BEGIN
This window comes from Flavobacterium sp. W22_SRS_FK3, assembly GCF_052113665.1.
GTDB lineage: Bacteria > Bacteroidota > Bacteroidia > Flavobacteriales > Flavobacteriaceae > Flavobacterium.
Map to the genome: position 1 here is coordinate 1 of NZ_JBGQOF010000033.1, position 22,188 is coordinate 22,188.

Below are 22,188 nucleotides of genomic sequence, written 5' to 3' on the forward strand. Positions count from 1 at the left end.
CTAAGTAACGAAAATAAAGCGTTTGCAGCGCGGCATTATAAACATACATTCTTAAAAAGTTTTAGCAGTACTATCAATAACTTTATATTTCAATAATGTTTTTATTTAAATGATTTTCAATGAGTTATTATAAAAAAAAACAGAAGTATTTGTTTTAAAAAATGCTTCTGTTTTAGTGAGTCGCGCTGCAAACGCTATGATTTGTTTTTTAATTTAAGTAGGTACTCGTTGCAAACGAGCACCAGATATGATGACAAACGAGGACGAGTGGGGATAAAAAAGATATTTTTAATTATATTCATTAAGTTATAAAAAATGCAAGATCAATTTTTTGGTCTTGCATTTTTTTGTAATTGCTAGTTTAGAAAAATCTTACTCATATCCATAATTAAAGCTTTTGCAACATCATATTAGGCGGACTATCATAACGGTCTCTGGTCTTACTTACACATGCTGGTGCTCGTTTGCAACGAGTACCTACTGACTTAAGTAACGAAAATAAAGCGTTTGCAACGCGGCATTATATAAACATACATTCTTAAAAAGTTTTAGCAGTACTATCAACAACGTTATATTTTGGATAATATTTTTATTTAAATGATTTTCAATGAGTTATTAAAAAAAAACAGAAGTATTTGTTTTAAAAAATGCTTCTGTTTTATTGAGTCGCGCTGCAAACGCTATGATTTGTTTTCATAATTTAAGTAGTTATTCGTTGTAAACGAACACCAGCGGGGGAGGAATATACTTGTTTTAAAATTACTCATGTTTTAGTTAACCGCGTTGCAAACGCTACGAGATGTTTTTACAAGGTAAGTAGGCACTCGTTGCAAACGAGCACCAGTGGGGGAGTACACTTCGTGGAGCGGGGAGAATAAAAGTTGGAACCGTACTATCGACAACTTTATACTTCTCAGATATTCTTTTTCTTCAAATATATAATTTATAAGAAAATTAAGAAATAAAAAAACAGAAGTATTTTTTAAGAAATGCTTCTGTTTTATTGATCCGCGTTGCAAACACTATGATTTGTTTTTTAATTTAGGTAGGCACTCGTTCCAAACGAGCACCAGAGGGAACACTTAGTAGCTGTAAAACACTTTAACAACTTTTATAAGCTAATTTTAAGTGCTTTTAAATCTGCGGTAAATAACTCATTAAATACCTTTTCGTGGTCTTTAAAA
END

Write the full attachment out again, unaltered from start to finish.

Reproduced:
This window comes from Flavobacterium sp. W22_SRS_FK3, assembly GCF_052113665.1.
GTDB lineage: Bacteria > Bacteroidota > Bacteroidia > Flavobacteriales > Flavobacteriaceae > Flavobacterium.
Map to the genome: position 1 here is coordinate 1 of NZ_JBGQOF010000033.1, position 22,188 is coordinate 22,188.

Below are 22,188 nucleotides of genomic sequence, written 5' to 3' on the forward strand. Positions count from 1 at the left end.
CTAAGTAACGAAAATAAAGCGTTTGCAGCGCGGCATTATAAACATACATTCTTAAAAAGTTTTAGCAGTACTATCAATAACTTTATATTTCAATAATGTTTTTATTTAAATGATTTTCAATGAGTTATTATAAAAAAAAACAGAAGTATTTGTTTTAAAAAATGCTTCTGTTTTAGTGAGTCGCGCTGCAAACGCTATGATTTGTTTTTTAATTTAAGTAGGTACTCGTTGCAAACGAGCACCAGATATGATGACAAACGAGGACGAGTGGGGATAAAAAAGATATTTTTAATTATATTCATTAAGTTATAAAAAATGCAAGATCAATTTTTTGGTCTTGCATTTTTTTGTAATTGCTAGTTTAGAAAAATCTTACTCATATCCATAATTAAAGCTTTTGCAACATCATATTAGGCGGACTATCATAACGGTCTCTGGTCTTACTTACACATGCTGGTGCTCGTTTGCAACGAGTACCTACTGACTTAAGTAACGAAAATAAAGCGTTTGCAACGCGGCATTATATAAACATACATTCTTAAAAAGTTTTAGCAGTACTATCAACAACGTTATATTTTGGATAATATTTTTATTTAAATGATTTTCAATGAGTTATTAAAAAAAAACAGAAGTATTTGTTTTAAAAAATGCTTCTGTTTTATTGAGTCGCGCTGCAAACGCTATGATTTGTTTTCATAATTTAAGTAGTTATTCGTTGTAAACGAACACCAGCGGGGGAGGAATATACTTGTTTTAAAATTACTCATGTTTTAGTTAACCGCGTTGCAAACGCTACGAGATGTTTTTACAAGGTAAGTAGGCACTCGTTGCAAACGAGCACCAGTGGGGGAGTACACTTCGTGGAGCGGGGAGAATAAAAGTTGGAACCGTACTATCGACAACTTTATACTTCTCAGATATTCTTTTTCTTCAAATATATAATTTATAAGAAAATTAAGAAATAAAAAAACAGAAGTATTTTTTAAGAAATGCTTCTGTTTTATTGATCCGCGTTGCAAACACTATGATTTGTTTTTTAATTTAGGTAGGCACTCGTTCCAAACGAGCACCAGAGGGAACACTTAGTAGCTGTAAAACACTTTAACAACTTTTATAAGCTAATTTTAAGTGCTTTTAAATCTGCGGTAAATAACTCATTAAATACCTTTTCGTGGTCTTTAAAA